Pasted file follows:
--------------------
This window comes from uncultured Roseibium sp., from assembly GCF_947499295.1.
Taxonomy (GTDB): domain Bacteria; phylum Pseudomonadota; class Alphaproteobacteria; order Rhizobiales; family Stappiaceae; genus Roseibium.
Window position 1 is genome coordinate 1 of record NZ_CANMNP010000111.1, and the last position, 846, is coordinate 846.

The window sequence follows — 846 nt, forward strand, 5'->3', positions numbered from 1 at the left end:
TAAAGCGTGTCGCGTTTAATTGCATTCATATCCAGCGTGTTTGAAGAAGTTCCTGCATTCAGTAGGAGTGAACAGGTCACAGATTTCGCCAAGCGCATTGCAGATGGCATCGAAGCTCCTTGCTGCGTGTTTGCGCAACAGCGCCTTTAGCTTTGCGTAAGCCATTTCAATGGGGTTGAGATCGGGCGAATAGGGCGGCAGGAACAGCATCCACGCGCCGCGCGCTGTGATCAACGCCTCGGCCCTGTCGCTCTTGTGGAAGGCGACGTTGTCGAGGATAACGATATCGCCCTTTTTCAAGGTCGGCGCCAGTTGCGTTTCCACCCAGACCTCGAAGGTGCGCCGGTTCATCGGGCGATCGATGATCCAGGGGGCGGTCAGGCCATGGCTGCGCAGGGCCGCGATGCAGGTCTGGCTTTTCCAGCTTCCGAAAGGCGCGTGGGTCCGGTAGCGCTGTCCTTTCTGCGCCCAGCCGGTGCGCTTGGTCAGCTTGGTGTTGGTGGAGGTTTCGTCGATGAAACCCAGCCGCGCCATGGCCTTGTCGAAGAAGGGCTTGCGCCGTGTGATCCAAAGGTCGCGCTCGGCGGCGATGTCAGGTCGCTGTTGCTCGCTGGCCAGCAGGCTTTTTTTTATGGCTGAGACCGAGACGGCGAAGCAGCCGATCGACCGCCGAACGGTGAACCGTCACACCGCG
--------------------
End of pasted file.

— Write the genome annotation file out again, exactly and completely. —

This window comes from uncultured Roseibium sp., from assembly GCF_947499295.1.
Taxonomy (GTDB): domain Bacteria; phylum Pseudomonadota; class Alphaproteobacteria; order Rhizobiales; family Stappiaceae; genus Roseibium.
Window position 1 is genome coordinate 1 of record NZ_CANMNP010000111.1, and the last position, 846, is coordinate 846.

The window sequence follows — 846 nt, forward strand, 5'->3', positions numbered from 1 at the left end:
TAAAGCGTGTCGCGTTTAATTGCATTCATATCCAGCGTGTTTGAAGAAGTTCCTGCATTCAGTAGGAGTGAACAGGTCACAGATTTCGCCAAGCGCATTGCAGATGGCATCGAAGCTCCTTGCTGCGTGTTTGCGCAACAGCGCCTTTAGCTTTGCGTAAGCCATTTCAATGGGGTTGAGATCGGGCGAATAGGGCGGCAGGAACAGCATCCACGCGCCGCGCGCTGTGATCAACGCCTCGGCCCTGTCGCTCTTGTGGAAGGCGACGTTGTCGAGGATAACGATATCGCCCTTTTTCAAGGTCGGCGCCAGTTGCGTTTCCACCCAGACCTCGAAGGTGCGCCGGTTCATCGGGCGATCGATGATCCAGGGGGCGGTCAGGCCATGGCTGCGCAGGGCCGCGATGCAGGTCTGGCTTTTCCAGCTTCCGAAAGGCGCGTGGGTCCGGTAGCGCTGTCCTTTCTGCGCCCAGCCGGTGCGCTTGGTCAGCTTGGTGTTGGTGGAGGTTTCGTCGATGAAACCCAGCCGCGCCATGGCCTTGTCGAAGAAGGGCTTGCGCCGTGTGATCCAAAGGTCGCGCTCGGCGGCGATGTCAGGTCGCTGTTGCTCGCTGGCCAGCAGGCTTTTTTTTATGGCTGAGACCGAGACGGCGAAGCAGCCGATCGACCGCCGAACGGTGAACCGTCACACCGCG